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By a NortonLifeLock employee
The idea behind ransomware, a form of malicious software, is simple: Lock and encrypt a victim’s computer or device data, then demand a ransom to restore access.
In many cases, the victim must pay the cybercriminal within a set amount of time or risk losing access forever. And since malware attacks are often deployed by cyberthieves, paying the ransom doesn’t ensure access will be restored.
Ransomware holds your personal files hostage, keeping you from your documents, photos, and financial information. Those files are still on your computer, but the malware has encrypted your device, making the data stored on your computer or mobile device inaccessible.
While the idea behind ransomware may be simple, fighting back when you’re the victim of a malicious ransomware attack can be more complex. And if the attackers don’t give you the decryption key, you may be unable to regain access to your data or device.
Knowing the types of ransomware out there, along with some of the dos and don’ts surrounding these attacks, can go a long way toward helping protect yourself from becoming a victim of ransomware.
Ransomware attacks work by gaining access to your computer or device, and then locking and encrypting the data stored on it. How does this happen? It often happens when victims mistakenly download malware through email attachments or links from unknown sources — which happen to be hackers.
Ransomware prevents you from accessing the files stored on your computer. This malicious software essentially holds your files hostage, which can wreak havoc on an extremely broad scale for larger organizations.
While a ransom is demanded, there’s no guarantee your data will be restored if you pay that ransom. Even if you pay, the attackers may never give you the decryption key. This makes ransomware tricky to navigate.
Ransomware attacks can be deployed in different forms. Some variants may be more harmful than others, but they all have one thing in common: a ransom.
Here are seven common types of ransomware.
This form of ransomware can cause a lot of damage because it encrypts things like your files, folders, and hard-drives.
One of the most familiar examples is the destructive 2017 WannaCry ransomware attack. It targeted thousands of computer systems around the world that were running Windows OS and spread itself within corporate networks globally.
Victims were asked to pay ransom in Bitcoin to retrieve their data.
Locker-ransomware is known for infecting your operating system to completely lock you out of your computer or devices, making it impossible to access any of your files or applications.
This type of ransomware is most often Android-based.
Scareware is fake software that acts like an antivirus or a cleaning tool.
Scareware often claims to have found issues on your computer, demanding money to resolve the problems.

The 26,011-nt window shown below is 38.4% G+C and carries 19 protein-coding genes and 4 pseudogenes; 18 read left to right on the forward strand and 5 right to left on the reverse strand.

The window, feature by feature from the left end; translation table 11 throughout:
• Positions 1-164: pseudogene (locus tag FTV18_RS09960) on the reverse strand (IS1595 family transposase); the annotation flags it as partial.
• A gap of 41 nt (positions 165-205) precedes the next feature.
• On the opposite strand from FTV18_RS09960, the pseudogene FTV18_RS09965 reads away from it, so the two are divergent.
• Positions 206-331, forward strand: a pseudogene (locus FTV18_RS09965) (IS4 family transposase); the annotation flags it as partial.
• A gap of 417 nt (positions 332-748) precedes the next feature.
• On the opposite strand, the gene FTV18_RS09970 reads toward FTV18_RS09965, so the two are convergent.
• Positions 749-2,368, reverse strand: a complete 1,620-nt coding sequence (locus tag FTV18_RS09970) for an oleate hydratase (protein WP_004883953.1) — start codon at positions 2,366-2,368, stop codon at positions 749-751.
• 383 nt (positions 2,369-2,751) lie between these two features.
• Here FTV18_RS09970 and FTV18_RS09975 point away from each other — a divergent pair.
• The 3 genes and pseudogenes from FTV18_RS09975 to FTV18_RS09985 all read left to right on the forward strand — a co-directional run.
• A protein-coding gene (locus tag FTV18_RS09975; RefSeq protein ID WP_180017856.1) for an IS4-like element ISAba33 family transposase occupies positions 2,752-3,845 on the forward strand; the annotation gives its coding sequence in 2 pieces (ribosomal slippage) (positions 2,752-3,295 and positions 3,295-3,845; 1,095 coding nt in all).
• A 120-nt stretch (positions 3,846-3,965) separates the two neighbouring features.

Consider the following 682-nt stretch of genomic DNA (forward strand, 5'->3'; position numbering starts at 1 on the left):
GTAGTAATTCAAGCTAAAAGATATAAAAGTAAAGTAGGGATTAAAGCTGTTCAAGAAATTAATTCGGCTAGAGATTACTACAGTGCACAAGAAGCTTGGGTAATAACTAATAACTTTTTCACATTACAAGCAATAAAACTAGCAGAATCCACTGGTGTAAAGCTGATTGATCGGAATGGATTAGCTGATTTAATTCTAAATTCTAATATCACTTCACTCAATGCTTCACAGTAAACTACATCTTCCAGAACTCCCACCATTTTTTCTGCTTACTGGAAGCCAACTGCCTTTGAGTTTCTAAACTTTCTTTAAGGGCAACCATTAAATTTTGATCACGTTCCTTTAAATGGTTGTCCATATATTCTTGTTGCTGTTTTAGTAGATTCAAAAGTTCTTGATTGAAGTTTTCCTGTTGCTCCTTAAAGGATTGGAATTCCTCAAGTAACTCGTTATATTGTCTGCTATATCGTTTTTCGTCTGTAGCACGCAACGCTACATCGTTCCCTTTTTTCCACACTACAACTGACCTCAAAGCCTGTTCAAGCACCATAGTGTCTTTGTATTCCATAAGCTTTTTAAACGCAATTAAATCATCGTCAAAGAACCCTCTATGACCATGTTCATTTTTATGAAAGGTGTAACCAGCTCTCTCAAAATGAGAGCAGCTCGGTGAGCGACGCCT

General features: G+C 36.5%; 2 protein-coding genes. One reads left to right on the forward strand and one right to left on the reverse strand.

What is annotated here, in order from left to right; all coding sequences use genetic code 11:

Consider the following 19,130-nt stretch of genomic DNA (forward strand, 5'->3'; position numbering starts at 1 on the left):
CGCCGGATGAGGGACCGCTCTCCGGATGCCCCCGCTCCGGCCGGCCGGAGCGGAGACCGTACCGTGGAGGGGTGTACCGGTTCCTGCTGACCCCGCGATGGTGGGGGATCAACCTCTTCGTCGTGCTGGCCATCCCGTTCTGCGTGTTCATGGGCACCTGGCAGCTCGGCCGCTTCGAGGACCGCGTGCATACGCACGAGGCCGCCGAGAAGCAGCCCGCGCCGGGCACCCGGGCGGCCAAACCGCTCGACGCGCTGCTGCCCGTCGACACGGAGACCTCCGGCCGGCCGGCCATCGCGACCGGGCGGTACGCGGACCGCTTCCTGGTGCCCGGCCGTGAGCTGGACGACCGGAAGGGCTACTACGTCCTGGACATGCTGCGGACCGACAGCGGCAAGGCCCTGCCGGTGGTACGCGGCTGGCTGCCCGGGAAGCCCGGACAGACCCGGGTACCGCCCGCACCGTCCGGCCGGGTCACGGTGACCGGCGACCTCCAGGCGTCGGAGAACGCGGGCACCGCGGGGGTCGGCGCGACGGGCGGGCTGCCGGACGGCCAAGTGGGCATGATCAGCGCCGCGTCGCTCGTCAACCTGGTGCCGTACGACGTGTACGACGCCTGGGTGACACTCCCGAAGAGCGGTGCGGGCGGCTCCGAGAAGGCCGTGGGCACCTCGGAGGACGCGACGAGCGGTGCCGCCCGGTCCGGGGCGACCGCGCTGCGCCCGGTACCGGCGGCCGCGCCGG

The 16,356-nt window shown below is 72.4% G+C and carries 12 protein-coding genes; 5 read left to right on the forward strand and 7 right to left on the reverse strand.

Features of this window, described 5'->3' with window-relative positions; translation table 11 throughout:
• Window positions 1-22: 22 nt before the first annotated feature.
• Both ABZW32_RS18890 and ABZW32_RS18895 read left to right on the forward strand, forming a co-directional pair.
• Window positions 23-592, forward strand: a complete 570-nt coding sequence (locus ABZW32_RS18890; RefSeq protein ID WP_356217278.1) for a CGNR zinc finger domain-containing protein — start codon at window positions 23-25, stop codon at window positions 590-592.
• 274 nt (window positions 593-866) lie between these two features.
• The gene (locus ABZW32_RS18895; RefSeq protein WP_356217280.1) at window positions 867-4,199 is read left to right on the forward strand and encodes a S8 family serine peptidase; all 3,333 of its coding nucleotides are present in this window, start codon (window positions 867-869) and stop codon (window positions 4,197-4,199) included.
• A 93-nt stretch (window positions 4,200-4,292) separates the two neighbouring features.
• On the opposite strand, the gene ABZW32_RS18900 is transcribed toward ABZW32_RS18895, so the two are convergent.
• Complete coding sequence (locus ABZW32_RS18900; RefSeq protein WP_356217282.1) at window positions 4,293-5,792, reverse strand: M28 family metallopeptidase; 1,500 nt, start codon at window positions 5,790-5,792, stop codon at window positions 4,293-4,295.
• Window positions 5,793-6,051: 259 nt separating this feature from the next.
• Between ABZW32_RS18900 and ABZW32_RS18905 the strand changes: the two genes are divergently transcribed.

Some types of scareware lock your computer. Others flood your screen with annoying alerts and pop-up messages.
Commonly referred to as leakware or extortionware, doxware threatens to publish your stolen information online if you don’t pay the ransom.
As more people store sensitive files and personal photos on their computers, it’s probably not surprising that some people panic and pay the ransom when their files have been hijacked.
Otherwise known as “Ransomware as a service,” RaaS is a type of malware hosted anonymously by a hacker.
These cybercriminals handle everything from distributing the ransomware and collecting payments to managing decryptors — software that restores data access — in exchange for their cut of the ransom.
Mac operating systems were infiltrated by their first ransomware in 2016.
Known as KeRanger, this malicious software infected Apple user systems through an app called Transmission, which was able to encrypt its victims’ files after being launched.
Ransomware began infiltrating mobile devices on a larger scale in 2014.
What happens? Mobile ransomware often is delivered via a malicious app, which leaves a message on your device that says it has been locked due to illegal activity.
How did ransomware get started? While initially targeting individuals, later ransomware attacks have been tailored toward larger groups like businesses with the intent of yielding bigger payouts.
Here are some notable dates on the ransomware timeline that show how it got its start, how it progressed, and where ransomware is now.
Ransomware remains a popular means of attack, and continues to evolve as new ransomware families are discovered.
Ransomware can spread across the internet without specific targets. But the nature of this file-encrypting malware means that cybercriminals also are able to choose their targets. This targeting ability enables cybercriminals to go after those who can — and possibly are more likely to — pay larger ransoms.
Here are four target groups and how each may be impacted.
There are steps you can take to help protect your computer and devices against being infiltrated by ransomware. Here’s a list of tips to remember.
Victims of ransomware attacks have various possible options to get their data back. Here are three:
Depending on the type of ransomware you’re dealing with, it is possible to remove file encryption ransomware. To do so, consider taking the following steps.
Ransomware is a profitable pursuit for cybercriminals and can be difficult to stop. Prevention is the most important aspect of protecting your personal data. To deter cybercriminals and help protect against a ransomware attack, keep in mind these eight dos and don’ts.
With new ransomware variants appearing, it’s a good idea to do what you can to minimize your exposure. By knowing what ransomware is and following these dos and don’ts, you can help protect your computer data and personal information against becoming a ransomware target.